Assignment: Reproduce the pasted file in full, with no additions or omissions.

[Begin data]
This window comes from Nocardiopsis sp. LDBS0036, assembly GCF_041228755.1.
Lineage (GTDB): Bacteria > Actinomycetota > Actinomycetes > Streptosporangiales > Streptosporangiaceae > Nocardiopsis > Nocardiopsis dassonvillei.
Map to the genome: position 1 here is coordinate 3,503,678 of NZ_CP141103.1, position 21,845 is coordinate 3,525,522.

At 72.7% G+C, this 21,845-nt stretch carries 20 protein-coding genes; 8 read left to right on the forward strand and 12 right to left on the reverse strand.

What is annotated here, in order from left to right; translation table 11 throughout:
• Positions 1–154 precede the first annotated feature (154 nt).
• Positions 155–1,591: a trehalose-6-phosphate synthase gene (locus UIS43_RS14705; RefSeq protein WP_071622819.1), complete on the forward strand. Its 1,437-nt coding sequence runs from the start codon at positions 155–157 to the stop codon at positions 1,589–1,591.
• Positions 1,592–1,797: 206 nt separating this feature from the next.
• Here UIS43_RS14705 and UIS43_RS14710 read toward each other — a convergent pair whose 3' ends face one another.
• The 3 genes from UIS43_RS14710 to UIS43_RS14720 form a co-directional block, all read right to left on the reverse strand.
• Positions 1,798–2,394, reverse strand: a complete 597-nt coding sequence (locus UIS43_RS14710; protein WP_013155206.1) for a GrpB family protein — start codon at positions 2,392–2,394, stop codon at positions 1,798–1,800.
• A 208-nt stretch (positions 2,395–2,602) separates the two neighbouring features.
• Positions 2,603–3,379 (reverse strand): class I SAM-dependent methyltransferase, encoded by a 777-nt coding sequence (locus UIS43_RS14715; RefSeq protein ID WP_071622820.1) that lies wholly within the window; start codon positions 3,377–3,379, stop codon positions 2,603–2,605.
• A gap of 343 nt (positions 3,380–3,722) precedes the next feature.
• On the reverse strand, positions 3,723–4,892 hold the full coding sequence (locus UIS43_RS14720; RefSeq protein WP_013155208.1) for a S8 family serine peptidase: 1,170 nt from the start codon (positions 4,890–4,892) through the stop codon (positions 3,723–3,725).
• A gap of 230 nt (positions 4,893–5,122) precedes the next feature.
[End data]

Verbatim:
This window comes from Nocardiopsis sp. LDBS0036, assembly GCF_041228755.1.
Lineage (GTDB): Bacteria > Actinomycetota > Actinomycetes > Streptosporangiales > Streptosporangiaceae > Nocardiopsis > Nocardiopsis dassonvillei.
Map to the genome: position 1 here is coordinate 3,503,678 of NZ_CP141103.1, position 21,845 is coordinate 3,525,522.

At 72.7% G+C, this 21,845-nt stretch carries 20 protein-coding genes; 8 read left to right on the forward strand and 12 right to left on the reverse strand.

What is annotated here, in order from left to right; translation table 11 throughout:
• Positions 1–154 precede the first annotated feature (154 nt).
• Positions 155–1,591: a trehalose-6-phosphate synthase gene (locus UIS43_RS14705; RefSeq protein WP_071622819.1), complete on the forward strand. Its 1,437-nt coding sequence runs from the start codon at positions 155–157 to the stop codon at positions 1,589–1,591.
• Positions 1,592–1,797: 206 nt separating this feature from the next.
• Here UIS43_RS14705 and UIS43_RS14710 read toward each other — a convergent pair whose 3' ends face one another.
• The 3 genes from UIS43_RS14710 to UIS43_RS14720 form a co-directional block, all read right to left on the reverse strand.
• Positions 1,798–2,394, reverse strand: a complete 597-nt coding sequence (locus UIS43_RS14710; protein WP_013155206.1) for a GrpB family protein — start codon at positions 2,392–2,394, stop codon at positions 1,798–1,800.
• A 208-nt stretch (positions 2,395–2,602) separates the two neighbouring features.
• Positions 2,603–3,379 (reverse strand): class I SAM-dependent methyltransferase, encoded by a 777-nt coding sequence (locus UIS43_RS14715; RefSeq protein ID WP_071622820.1) that lies wholly within the window; start codon positions 3,377–3,379, stop codon positions 2,603–2,605.
• A gap of 343 nt (positions 3,380–3,722) precedes the next feature.
• On the reverse strand, positions 3,723–4,892 hold the full coding sequence (locus UIS43_RS14720; RefSeq protein WP_013155208.1) for a S8 family serine peptidase: 1,170 nt from the start codon (positions 4,890–4,892) through the stop codon (positions 3,723–3,725).
• A gap of 230 nt (positions 4,893–5,122) precedes the next feature.